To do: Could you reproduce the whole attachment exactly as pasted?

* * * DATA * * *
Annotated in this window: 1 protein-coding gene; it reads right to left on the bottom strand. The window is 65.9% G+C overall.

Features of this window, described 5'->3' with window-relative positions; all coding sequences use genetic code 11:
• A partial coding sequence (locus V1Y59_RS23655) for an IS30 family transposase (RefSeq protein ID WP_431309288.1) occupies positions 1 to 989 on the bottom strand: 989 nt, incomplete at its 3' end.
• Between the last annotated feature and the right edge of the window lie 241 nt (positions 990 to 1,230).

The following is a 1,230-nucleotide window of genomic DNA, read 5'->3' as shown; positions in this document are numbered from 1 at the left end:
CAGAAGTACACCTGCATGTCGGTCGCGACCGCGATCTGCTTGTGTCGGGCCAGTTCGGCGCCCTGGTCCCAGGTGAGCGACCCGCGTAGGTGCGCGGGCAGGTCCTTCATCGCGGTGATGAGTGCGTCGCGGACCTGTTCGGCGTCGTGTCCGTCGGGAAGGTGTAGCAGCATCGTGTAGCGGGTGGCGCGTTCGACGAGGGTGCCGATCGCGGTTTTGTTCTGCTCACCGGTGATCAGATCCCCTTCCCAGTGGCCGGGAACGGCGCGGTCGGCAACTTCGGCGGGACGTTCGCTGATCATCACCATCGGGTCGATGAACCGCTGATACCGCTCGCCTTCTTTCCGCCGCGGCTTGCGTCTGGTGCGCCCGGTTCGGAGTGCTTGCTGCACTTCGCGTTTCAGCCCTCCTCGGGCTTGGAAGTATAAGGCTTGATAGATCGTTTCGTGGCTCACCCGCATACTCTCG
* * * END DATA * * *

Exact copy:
Annotated in this window: 1 protein-coding gene; it reads right to left on the bottom strand. The window is 65.9% G+C overall.

Features of this window, described 5'->3' with window-relative positions; all coding sequences use genetic code 11:
• A partial coding sequence (locus V1Y59_RS23655) for an IS30 family transposase (RefSeq protein ID WP_431309288.1) occupies positions 1 to 989 on the bottom strand: 989 nt, incomplete at its 3' end.
• Between the last annotated feature and the right edge of the window lie 241 nt (positions 990 to 1,230).

The following is a 1,230-nucleotide window of genomic DNA, read 5'->3' as shown; positions in this document are numbered from 1 at the left end:
CAGAAGTACACCTGCATGTCGGTCGCGACCGCGATCTGCTTGTGTCGGGCCAGTTCGGCGCCCTGGTCCCAGGTGAGCGACCCGCGTAGGTGCGCGGGCAGGTCCTTCATCGCGGTGATGAGTGCGTCGCGGACCTGTTCGGCGTCGTGTCCGTCGGGAAGGTGTAGCAGCATCGTGTAGCGGGTGGCGCGTTCGACGAGGGTGCCGATCGCGGTTTTGTTCTGCTCACCGGTGATCAGATCCCCTTCCCAGTGGCCGGGAACGGCGCGGTCGGCAACTTCGGCGGGACGTTCGCTGATCATCACCATCGGGTCGATGAACCGCTGATACCGCTCGCCTTCTTTCCGCCGCGGCTTGCGTCTGGTGCGCCCGGTTCGGAGTGCTTGCTGCACTTCGCGTTTCAGCCCTCCTCGGGCTTGGAAGTATAAGGCTTGATAGATCGTTTCGTGGCTCACCCGCATACTCTCG